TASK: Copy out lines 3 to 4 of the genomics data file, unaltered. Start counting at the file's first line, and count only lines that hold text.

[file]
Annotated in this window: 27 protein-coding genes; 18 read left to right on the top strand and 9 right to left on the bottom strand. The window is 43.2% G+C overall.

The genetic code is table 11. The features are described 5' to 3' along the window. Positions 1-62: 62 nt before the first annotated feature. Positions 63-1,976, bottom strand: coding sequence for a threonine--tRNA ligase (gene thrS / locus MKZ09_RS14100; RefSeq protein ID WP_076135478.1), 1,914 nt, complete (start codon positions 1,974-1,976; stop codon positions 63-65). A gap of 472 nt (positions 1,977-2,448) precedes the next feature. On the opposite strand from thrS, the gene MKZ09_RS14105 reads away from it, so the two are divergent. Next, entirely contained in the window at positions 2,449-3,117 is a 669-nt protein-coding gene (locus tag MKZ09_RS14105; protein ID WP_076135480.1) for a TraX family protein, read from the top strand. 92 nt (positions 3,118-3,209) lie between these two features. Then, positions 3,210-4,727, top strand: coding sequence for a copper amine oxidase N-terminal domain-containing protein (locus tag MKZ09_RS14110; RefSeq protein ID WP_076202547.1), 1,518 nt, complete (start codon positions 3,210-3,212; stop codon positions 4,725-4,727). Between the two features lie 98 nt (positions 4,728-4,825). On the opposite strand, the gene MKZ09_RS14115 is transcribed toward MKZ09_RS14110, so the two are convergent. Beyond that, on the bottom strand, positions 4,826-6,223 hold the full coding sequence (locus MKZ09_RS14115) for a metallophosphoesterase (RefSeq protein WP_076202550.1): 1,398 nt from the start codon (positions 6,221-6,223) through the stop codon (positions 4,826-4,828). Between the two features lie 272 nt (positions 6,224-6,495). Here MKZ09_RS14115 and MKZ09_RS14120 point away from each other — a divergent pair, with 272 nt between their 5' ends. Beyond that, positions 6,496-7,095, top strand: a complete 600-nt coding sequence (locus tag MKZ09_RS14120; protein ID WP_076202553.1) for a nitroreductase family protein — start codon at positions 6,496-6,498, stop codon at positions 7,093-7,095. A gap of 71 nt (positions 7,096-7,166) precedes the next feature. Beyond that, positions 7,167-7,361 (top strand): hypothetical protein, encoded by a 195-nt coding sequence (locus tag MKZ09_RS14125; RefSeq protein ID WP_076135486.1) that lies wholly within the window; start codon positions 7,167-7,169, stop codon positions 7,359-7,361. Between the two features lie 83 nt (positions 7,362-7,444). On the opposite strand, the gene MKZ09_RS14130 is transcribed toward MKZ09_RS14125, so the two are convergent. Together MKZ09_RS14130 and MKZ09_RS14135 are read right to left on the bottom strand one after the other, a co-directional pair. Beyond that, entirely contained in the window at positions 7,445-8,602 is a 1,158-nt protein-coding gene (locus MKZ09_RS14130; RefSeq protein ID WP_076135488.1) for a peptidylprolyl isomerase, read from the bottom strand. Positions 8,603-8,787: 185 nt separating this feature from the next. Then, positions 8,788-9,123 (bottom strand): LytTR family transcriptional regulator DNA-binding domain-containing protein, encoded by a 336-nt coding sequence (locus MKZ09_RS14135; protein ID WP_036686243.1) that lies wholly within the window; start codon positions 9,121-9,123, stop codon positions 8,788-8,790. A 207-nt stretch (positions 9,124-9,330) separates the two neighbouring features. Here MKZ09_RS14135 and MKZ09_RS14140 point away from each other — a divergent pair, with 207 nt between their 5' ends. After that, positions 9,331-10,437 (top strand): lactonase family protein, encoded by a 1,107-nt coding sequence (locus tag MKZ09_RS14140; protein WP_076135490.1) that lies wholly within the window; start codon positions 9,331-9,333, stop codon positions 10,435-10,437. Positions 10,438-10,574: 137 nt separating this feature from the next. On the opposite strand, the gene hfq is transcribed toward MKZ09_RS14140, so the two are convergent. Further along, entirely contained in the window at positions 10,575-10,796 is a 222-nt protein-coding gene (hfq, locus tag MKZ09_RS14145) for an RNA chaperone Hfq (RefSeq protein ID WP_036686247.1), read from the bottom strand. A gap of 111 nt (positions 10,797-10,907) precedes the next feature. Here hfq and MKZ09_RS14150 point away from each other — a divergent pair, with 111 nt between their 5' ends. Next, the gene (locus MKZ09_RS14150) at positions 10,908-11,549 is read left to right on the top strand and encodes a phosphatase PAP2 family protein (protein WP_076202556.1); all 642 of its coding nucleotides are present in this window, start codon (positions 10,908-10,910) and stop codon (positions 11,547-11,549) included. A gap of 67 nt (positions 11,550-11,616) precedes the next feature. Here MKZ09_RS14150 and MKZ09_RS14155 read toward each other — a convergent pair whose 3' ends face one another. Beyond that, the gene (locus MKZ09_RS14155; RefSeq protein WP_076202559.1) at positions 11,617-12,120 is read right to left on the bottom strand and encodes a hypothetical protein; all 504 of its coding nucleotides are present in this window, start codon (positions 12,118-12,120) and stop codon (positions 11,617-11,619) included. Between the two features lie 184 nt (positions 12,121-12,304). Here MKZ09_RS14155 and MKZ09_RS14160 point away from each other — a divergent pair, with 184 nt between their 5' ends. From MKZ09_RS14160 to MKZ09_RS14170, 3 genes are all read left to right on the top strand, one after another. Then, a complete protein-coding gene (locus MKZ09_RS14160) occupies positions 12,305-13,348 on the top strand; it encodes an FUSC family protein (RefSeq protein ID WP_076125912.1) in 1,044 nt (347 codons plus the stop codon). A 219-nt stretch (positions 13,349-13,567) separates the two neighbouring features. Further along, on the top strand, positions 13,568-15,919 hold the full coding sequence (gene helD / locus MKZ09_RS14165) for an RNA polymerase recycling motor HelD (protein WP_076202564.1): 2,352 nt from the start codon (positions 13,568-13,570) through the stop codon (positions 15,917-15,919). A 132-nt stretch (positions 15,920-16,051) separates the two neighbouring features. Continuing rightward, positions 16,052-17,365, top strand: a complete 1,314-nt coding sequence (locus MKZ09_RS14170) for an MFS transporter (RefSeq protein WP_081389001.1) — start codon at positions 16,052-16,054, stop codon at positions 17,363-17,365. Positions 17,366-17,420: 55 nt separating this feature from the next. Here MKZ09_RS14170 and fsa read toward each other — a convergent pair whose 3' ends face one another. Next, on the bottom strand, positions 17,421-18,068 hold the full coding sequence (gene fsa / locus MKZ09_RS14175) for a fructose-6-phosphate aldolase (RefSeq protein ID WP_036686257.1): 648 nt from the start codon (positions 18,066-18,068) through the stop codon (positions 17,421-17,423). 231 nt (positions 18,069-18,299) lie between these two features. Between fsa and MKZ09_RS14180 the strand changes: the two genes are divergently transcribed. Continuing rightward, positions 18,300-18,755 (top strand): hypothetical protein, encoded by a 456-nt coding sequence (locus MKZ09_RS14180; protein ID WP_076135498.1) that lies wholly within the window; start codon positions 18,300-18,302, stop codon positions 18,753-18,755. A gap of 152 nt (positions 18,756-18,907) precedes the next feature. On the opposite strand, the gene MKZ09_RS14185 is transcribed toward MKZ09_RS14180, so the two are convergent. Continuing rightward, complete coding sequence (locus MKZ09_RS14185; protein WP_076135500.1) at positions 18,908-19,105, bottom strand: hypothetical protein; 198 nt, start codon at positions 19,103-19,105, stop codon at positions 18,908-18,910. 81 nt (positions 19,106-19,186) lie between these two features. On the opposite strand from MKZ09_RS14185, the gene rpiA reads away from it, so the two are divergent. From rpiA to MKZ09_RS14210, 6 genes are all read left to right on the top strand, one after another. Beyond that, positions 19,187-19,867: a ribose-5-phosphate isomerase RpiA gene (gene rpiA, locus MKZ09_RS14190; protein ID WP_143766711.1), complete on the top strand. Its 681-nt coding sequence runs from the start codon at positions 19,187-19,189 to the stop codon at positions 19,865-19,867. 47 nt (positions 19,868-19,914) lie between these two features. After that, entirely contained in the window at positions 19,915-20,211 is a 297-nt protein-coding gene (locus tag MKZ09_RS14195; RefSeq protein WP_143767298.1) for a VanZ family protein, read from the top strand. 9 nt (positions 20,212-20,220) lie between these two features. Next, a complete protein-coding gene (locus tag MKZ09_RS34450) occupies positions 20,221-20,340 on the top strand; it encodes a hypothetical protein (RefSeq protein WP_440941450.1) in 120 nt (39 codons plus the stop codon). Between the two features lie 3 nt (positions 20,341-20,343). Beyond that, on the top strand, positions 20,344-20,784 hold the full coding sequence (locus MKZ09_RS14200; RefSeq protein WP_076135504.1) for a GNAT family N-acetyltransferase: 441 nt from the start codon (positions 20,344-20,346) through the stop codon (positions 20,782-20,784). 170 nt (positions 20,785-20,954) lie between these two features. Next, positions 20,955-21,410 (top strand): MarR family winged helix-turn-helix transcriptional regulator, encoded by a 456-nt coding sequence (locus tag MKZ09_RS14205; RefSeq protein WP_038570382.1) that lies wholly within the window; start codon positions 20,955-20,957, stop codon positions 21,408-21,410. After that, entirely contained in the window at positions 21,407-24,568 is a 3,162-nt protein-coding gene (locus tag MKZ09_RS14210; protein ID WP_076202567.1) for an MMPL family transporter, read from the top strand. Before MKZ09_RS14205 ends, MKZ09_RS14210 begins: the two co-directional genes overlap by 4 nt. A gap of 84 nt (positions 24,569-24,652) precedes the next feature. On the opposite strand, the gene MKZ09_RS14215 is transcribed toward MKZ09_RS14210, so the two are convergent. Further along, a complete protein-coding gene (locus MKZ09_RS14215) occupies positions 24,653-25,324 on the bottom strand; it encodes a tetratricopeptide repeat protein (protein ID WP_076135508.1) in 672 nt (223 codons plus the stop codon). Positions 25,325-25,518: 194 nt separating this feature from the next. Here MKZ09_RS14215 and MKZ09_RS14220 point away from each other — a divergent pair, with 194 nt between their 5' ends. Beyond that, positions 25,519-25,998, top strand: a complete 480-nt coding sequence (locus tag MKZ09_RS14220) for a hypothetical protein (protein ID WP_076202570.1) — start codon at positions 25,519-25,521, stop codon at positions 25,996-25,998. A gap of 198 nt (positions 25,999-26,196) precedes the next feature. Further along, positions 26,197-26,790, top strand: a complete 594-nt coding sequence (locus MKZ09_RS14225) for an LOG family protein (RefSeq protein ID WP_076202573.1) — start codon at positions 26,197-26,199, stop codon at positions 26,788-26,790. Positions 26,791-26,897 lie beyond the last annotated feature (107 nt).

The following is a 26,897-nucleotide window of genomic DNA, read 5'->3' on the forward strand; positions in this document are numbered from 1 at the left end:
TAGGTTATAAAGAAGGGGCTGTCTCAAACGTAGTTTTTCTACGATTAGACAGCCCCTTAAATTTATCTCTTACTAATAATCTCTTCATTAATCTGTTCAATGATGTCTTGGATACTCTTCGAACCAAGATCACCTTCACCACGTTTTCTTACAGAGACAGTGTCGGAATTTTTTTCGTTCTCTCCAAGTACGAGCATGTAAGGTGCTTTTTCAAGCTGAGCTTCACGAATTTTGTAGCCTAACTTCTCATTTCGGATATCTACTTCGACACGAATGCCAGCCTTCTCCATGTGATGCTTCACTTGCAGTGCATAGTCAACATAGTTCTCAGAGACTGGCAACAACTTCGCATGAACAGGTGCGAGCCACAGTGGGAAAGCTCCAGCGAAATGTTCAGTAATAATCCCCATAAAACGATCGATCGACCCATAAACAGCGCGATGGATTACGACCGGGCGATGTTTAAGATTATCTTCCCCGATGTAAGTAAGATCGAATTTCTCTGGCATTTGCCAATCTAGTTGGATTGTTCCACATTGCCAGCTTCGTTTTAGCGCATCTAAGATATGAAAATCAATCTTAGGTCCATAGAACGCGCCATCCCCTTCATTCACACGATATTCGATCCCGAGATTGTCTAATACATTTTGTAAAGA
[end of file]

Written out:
The following is a 26,897-nucleotide window of genomic DNA, read 5'->3' on the forward strand; positions in this document are numbered from 1 at the left end:
TAGGTTATAAAGAAGGGGCTGTCTCAAACGTAGTTTTTCTACGATTAGACAGCCCCTTAAATTTATCTCTTACTAATAATCTCTTCATTAATCTGTTCAATGATGTCTTGGATACTCTTCGAACCAAGATCACCTTCACCACGTTTTCTTACAGAGACAGTGTCGGAATTTTTTTCGTTCTCTCCAAGTACGAGCATGTAAGGTGCTTTTTCAAGCTGAGCTTCACGAATTTTGTAGCCTAACTTCTCATTTCGGATATCTACTTCGACACGAATGCCAGCCTTCTCCATGTGATGCTTCACTTGCAGTGCATAGTCAACATAGTTCTCAGAGACTGGCAACAACTTCGCATGAACAGGTGCGAGCCACAGTGGGAAAGCTCCAGCGAAATGTTCAGTAATAATCCCCATAAAACGATCGATCGACCCATAAACAGCGCGATGGATTACGACCGGGCGATGTTTAAGATTATCTTCCCCGATGTAAGTAAGATCGAATTTCTCTGGCATTTGCCAATCTAGTTGGATTGTTCCACATTGCCAGCTTCGTTTTAGCGCATCTAAGATATGAAAATCAATCTTAGGTCCATAGAACGCGCCATCCCCTTCATTCACACGATATTCGATCCCGAGATTGTCTAATACATTTTGTAAAGA